BA, Central Academy of Fine Arts, Beijing, China, 1981
Xu Bing Gallery Art
Eslite Gallery, Taipei, Taiwan
The National Art Museum of China, Beijing, China
The British Museum, London, England
The Museum of Contemporary Art, Los Angeles, CA
The Museum of Modern Art, New York, NY
The Kent and Vicki Logan Collection, San Francisco Museum of Modern Art, San Francisco, CA
Museum Ludwig, Köln, Germany
Art Gallery of New South Wales, Sydney, Australia
Queensland Art Gallery, Queensland, Australia
Fukuoka Asian Art Museum, Fukuoka, Japan
Princeton University Art Museum, Princeton, NJ
One of the most important contemporary Chinese artists working today, Xu Bing investigates the limitations and corruptibility of language by creating artworks that put words to absurd ends, sometimes fabricating nonsense languages that seem persuasive on first glance, other time bringing Chinese characters to inert life as sculpture. Employing traditional methods of printmaking and calligraphy to make everything from monumental installations to handcrafted books, Xu takes a skeptical view of written language's ability to convey authority, and even to reliably express meaning. Informed by both the strictures of the Cultural Revolution and the 20-year period he lived in America, Xu mischievously approaches this cultural divide in his art as well, suggesting that the differences may not be so great after all.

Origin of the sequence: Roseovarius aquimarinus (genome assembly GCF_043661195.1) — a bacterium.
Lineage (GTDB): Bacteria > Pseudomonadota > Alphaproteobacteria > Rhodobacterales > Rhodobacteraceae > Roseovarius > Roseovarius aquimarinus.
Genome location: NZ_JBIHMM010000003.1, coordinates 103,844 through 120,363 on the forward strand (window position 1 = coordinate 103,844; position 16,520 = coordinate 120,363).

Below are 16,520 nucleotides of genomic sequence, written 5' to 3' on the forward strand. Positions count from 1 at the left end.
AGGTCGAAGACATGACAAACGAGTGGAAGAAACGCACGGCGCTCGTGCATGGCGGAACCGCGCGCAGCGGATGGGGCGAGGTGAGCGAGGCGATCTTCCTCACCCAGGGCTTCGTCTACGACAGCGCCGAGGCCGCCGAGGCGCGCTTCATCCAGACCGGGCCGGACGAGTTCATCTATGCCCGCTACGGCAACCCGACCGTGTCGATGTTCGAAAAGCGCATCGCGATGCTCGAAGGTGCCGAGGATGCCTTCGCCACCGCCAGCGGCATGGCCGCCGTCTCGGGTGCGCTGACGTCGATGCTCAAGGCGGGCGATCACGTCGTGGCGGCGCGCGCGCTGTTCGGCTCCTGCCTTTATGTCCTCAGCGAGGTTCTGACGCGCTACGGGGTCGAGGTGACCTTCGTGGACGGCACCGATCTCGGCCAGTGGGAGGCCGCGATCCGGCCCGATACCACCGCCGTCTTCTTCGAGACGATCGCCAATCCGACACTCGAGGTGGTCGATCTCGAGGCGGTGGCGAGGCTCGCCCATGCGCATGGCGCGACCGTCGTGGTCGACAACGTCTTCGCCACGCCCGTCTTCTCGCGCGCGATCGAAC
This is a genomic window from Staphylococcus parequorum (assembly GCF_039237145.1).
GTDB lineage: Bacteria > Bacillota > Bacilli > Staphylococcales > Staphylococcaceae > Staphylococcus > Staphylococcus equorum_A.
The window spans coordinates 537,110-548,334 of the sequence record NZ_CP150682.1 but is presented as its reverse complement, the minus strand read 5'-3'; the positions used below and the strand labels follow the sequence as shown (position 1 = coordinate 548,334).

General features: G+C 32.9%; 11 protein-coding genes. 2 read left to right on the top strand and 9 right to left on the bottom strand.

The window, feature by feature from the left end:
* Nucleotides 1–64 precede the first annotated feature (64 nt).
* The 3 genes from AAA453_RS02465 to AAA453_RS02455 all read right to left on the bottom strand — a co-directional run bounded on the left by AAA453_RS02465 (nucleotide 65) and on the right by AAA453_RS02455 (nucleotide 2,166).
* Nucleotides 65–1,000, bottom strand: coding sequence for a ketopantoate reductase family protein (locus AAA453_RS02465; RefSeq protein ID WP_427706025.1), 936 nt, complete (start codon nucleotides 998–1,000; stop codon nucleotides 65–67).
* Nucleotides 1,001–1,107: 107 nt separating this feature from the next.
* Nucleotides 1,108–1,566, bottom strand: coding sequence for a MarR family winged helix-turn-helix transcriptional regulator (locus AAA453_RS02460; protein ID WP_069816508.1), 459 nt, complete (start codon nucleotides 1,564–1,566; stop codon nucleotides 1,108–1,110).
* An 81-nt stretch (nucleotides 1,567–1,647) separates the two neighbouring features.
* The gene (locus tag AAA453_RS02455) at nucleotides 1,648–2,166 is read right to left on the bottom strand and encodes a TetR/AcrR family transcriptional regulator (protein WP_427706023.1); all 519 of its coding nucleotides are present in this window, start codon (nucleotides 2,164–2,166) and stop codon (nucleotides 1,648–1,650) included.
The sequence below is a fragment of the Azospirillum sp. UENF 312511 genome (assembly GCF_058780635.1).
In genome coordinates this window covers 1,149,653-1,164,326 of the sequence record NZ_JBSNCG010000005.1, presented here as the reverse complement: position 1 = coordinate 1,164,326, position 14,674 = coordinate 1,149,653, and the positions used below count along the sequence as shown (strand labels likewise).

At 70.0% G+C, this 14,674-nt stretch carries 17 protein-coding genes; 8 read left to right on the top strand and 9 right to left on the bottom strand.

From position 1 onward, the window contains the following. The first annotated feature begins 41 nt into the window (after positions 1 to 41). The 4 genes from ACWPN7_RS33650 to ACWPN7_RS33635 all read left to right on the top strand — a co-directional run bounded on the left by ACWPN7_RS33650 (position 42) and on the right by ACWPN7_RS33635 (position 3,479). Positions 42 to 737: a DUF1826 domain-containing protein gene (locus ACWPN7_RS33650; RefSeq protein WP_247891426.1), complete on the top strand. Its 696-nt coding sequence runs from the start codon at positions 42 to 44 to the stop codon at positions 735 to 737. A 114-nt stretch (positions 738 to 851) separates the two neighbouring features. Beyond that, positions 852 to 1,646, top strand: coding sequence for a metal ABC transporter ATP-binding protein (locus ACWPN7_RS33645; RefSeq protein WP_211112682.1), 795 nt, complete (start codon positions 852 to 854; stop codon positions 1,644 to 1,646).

In his best-known work, Book From the Sky (1988), Xu constructed an installation featuring four scrolls of densely-written characters suspended over from the ceiling as a canopy over multiple novel-length books arranged on the floor—seemingly an epic literary undertaking, until one realizes that the writing is entirely unintelligible. In Book From the Ground (2007-ongoing), the artist achieved an inverse effect by creating a fully legible fictional story, written entirely with universally-understandable pictographs instead of words. In Square Word Calligraphy, then, Xu concocted a method of making English words appear to be Chinese characters, leading Western viewers to discover with surprise that they were able to read text that at first looked entirely foreign.
In 1999, Xu was awarded a MacArthur Foundation grant for his "originality, creativity, self-direction, and capacity to contribute importantly to society, particularly in printmaking and calligraphy," and in 2004 he received the first Artes Mundi award for the installation Where Does the Dust Collect Itself? In 2008 Xu was named vice president of the China Central Academy of Fine Arts, and in 2010 was honored with a Doctor of Humane Letters degree from Columbia University. Xu's art has been exhibited at the 45th and 51st Venice Biennale, as well as the Johannesburg and Sydney biennials. His work has been shown at numerous institutions including the Museum of Modern Art, the Hiroshima City Museum, and the Han Mo Art Center in Beijing.